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Cyclone Idai: UNICEF Helps Families in Malawi Keep Their Children Safe
Anne Joseph believes it was divine intervention that saved her family from the dangerous floodwaters that rushed through her village, in southern Malawi's Nsanje district. It was the middle of the night and she and her children were sleeping, when all of a sudden, she opened her eyes, sensing danger.
“I think God made me wake up,” recalls Anne, who quickly gathered up her children and rushed from her house. Moments later, their home completely collapsed.
Anne, seen above near the wreckage of her home, is still recovering from giving birth to her youngest, 1-week-old Ndaziona. But with no other options, she took her children to a nearby evacuation center, where she and many other parents are left pondering how to provide for their children and where they go from here.
Rebuilding their lives will be no small task, considering vast areas of southern Malawi have been destroyed and the newly planted fields many rely on for income and food are now covered by water. But UNICEF is on the ground, working hard to help families like Anne’s keep their children healthy and safe while they figure out what’s next.
In Malawi, Mozambique and Zimbabwe, roughly 800,000 children have been impacted by Cyclone Idai, one of the worst tropical cyclones ever to hit Africa.
Visiting with children and families affected by the cyclone in Mozambique's port city of Beira, UNICEF Executive Director Henrietta Fore had this to say about the desperate conditions there: “The situation on the ground remains critical. There is no electricity or running water. Hundreds of thousands of children need immediate help. The priority right now is to give them shelter, food, water, education and protection.”
In Beira, Cyclone Idai’s human toll is only just beginning to become clear. Today, CNN reported that as many as 300 to 400 bodies line the banks of a road leading out of the city, where an “inland ocean” created by floodwaters is now large enough to be visible from space. Thus far, the United Nations’ confirmed death toll is 242 dead in Mozambique, 259 in Zimbabwe and 56 in Malawi. But with communications down in regions impacted, the situation may be far more grave.
Although the cyclone that made landfall on March 14 has had limited impact in Malawi, the heavy rains and wind that moved into the region in early March have done significant damage. Some 920,000 have been affected by flooding that has laid waste to southern Malawi.
Thousands of families have been forced from their flooded homes, some with just the clothes on their backs. Across the country, 81,000 people have been affected and 17,400 displaced. Those who are homeless rely on humanitarian aid for food, water and emergency supplies. The floods have also disrupted the education of thousands of children, many of whom are now sleeping in the classrooms where they used to learn.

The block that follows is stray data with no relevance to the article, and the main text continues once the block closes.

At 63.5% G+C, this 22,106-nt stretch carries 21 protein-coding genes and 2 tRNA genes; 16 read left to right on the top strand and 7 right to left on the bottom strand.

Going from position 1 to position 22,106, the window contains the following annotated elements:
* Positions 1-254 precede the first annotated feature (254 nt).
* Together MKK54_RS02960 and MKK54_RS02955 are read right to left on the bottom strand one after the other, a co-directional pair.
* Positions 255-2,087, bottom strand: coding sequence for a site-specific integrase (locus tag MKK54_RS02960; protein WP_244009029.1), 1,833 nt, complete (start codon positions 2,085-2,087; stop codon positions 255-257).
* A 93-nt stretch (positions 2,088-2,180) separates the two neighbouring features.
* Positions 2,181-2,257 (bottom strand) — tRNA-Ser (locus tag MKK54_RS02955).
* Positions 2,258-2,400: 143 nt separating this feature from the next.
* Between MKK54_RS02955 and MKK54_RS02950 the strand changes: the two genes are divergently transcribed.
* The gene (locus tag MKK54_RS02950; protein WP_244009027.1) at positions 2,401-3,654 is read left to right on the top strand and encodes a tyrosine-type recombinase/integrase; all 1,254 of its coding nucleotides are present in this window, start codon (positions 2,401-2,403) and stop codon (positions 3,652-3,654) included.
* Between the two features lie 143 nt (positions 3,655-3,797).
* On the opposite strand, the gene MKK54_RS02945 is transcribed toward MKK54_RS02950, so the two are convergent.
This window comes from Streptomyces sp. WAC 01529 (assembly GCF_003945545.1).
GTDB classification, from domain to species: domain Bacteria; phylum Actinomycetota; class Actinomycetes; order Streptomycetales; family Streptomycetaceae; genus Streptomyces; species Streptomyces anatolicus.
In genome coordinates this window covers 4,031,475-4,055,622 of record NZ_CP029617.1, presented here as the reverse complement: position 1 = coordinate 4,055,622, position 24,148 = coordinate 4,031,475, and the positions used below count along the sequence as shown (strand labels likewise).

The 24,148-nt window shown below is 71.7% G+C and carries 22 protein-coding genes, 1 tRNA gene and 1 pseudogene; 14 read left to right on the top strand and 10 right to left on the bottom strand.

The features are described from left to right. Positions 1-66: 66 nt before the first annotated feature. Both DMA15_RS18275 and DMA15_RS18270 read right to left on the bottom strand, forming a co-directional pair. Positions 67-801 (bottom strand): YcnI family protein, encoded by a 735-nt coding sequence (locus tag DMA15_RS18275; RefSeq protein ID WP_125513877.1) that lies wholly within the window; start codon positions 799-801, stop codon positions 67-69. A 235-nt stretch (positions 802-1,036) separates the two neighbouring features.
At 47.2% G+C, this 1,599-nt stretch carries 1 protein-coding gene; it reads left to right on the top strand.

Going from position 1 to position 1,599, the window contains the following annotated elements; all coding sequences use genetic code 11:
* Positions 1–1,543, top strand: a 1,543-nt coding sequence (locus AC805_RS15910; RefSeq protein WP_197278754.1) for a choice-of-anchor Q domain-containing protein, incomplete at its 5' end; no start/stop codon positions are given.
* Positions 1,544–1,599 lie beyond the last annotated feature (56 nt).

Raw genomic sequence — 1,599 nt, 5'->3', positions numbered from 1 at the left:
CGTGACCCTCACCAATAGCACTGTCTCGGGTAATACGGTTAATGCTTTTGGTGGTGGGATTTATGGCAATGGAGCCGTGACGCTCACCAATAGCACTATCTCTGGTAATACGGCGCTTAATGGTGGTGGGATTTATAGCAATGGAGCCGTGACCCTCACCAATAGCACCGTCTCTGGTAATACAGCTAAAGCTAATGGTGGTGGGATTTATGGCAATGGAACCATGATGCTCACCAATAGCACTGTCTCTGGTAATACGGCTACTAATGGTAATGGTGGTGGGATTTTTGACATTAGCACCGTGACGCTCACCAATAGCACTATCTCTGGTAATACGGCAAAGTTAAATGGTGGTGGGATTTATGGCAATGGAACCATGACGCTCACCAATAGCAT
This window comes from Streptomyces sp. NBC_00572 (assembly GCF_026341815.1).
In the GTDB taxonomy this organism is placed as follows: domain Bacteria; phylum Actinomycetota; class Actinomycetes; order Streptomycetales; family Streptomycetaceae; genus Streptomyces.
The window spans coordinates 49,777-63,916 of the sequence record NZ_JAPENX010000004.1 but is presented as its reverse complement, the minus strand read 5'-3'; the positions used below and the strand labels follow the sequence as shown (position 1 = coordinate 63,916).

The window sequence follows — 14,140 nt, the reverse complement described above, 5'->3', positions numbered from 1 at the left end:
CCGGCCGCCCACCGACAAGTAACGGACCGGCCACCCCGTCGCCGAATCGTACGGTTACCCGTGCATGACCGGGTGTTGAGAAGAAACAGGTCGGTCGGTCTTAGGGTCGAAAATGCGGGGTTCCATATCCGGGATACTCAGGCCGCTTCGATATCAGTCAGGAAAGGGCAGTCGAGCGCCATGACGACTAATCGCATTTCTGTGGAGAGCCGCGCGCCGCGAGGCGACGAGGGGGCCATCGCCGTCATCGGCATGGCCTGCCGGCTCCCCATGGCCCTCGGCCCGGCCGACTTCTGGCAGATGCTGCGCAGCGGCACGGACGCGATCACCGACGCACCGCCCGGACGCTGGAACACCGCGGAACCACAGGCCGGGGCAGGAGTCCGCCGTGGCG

Yesterday, a UNICEF photographer visited with some of the displaced mothers and children who are staying at temporary camps in Nsanje. Though not all were willing to share their stories as Anne was, their faces speak volumes.
Martha Martin, 28, spoke with UNICEF staff yesterday at the Bangula Admarc camp in Nsanje. She paid 10,000 kwacha ($832) to cross the river from Mozambique with her daughter. They didn't have enough money for the whole family, so her husband chose to send Martha and their child on to safety. “I last saw him on an island in the floodwater,” she said. “I haven't heard from him since.”
Mary Staford and her three daughters sit outside the Nyachilenda School, now home to Nsanje residents who've been displaced by the floods. Some 80,000 people have been displaced in Nsanje. Many are living in 187 camps, most located in schools, which are now being stocked with supplies by UNICEF and partners.
Nesi Kennedy (far left), 20, and her daughter, Florah, 3, have been displaced by floodwaters in their village, Biyasi. They are taking shelter at the Nyachilenda School camp in Nsanje. Of all the districts affected, Nsanje has been hit the hardest. Search and rescue efforts are still underway.
UNICEF Child Protection Officer Malla Mabona unpacks recreational equipment delivered by UNICEF to help displaced children at the Nyachilenda Camp. Creating opportunities for children to play will be crucial to helping them heal from the trauma they've experienced. UNICEF and partners are also stocking these evacuation centers with what they need to stay healthy, too, including thousands of packets of oral rehydration salts, antibiotics and hundreds of antimalarial bednets.
The full extent of the cyclone’s impact in Malawi, Mozambique and Zimbabwe isn't clear. What is certain, though, is that it is utterly devastating.
Top photo: UNICEF's Alan Kumwenda shows Anne Joseph how to use a water purifying solution to keep her family's drinking water clean and safe. Since she's breastfeeding, Anne knows keeping herself hydrated and healthy is crucial to giving her infant the best start in life. “I don’t want my baby to get sick,” she said.
All photos by Amos Gumulira for UNICEF